Making Your Good Faith Estimate Work for You
When looking to financing a new home, the first step you should take is getting a good faith estimate, or GFE. Making sense of a good faith estimate can be tricky, however. It is important to remember that your GFE is only an estimate. It is supposed to provide you with a way to compare different loan options in an efficient and convenient manner so you can be prepared. The specifics may change slightly once you agree to the terms of a loan, so a GFE only acts as a general overview.
How Do You Receive a GFE?
A good faith estimate is provided when you apply for a loan. There are exactly six pieces of information required to receive a GFE: your name and social security number, the home’s address and estimated value, your income, and the size of your loan. Nothing else is required of you, which also means you are never committed to the loan and you do not even need to submit a full loan application. Legally, the lender must provide you with a GFE within three business days of receiving your information.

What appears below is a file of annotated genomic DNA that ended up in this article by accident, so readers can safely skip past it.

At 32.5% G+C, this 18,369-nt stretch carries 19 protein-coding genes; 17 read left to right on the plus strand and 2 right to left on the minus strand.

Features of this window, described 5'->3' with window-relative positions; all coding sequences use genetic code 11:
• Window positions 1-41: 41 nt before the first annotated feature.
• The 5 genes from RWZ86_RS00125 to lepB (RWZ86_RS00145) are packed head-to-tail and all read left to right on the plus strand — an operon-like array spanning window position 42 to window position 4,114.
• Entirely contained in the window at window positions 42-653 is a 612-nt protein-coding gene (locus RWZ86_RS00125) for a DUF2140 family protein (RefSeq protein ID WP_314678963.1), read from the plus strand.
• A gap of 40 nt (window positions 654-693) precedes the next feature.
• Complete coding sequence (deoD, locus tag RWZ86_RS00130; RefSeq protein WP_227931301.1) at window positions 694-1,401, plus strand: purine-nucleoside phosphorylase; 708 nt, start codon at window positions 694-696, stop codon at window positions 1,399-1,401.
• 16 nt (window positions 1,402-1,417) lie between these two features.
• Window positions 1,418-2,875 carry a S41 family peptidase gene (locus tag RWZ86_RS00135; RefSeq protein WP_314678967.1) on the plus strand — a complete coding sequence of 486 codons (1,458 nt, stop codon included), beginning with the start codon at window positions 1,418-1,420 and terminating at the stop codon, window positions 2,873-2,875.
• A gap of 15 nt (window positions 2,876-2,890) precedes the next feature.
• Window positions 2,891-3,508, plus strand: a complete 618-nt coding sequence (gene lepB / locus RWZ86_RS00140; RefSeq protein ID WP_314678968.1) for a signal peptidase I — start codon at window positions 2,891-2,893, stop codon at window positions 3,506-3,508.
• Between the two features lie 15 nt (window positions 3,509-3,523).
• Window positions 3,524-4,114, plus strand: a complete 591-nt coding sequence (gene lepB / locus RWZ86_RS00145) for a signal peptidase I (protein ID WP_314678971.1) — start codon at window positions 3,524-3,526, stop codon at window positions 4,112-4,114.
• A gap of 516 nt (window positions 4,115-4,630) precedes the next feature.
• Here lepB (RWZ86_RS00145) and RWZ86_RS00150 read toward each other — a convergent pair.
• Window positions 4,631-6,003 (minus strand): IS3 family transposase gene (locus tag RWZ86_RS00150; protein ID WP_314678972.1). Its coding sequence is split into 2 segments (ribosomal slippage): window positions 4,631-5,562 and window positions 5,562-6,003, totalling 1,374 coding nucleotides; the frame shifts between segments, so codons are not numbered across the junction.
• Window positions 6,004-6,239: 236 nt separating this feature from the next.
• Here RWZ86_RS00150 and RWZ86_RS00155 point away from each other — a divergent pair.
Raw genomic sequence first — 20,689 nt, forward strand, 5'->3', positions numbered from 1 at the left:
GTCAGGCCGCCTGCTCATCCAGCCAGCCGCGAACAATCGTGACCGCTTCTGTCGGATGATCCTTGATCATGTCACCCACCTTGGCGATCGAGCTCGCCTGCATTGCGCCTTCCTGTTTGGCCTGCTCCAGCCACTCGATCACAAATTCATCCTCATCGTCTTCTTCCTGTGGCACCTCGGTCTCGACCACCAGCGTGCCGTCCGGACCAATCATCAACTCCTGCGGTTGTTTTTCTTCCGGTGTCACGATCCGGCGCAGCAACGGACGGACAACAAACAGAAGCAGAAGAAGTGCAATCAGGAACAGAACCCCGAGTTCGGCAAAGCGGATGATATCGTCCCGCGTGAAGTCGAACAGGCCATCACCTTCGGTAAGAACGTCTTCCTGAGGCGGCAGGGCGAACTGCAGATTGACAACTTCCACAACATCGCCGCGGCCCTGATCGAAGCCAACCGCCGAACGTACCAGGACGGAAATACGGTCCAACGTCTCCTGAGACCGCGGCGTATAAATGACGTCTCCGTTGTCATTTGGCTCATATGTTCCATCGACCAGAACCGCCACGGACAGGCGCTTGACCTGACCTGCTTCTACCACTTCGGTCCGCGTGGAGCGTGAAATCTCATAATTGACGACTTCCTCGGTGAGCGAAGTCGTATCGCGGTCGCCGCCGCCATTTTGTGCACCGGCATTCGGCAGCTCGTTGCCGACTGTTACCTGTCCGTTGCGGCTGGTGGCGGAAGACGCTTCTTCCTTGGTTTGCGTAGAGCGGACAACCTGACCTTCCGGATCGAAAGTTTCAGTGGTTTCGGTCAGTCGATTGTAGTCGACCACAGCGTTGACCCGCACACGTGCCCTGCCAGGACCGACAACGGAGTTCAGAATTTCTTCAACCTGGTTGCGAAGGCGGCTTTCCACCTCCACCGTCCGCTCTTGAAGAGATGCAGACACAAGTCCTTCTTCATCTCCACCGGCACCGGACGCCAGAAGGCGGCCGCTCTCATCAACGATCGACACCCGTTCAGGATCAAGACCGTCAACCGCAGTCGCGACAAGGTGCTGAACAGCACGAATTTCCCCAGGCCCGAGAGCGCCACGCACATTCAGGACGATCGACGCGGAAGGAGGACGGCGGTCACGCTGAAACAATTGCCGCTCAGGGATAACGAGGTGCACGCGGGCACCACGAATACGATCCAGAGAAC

What Should You Do Next?
Once you have your good faith estimate, it is time to use the information to make a decision. The GFE is a comprehensive list of all expenses and fees associated with your loan, including the monthly payments you will make. The costs can be broken into the following categories:
- Loan Fees
- Title Charges
- Government Charges
- Advance Fees
- Additional Charges
Remember that the costs detailed in your GFE are only required to be guaranteed by the lender for 10 days following your application. The interest rates are sometimes not guaranteed for the full 10 days, so you should prioritize making a quick decision.
Making sense of a good faith estimate can be difficult, but it is a vital skill if you are considering buying a new home. It can be your best tool to ensure you enter into a beneficial loan agreement.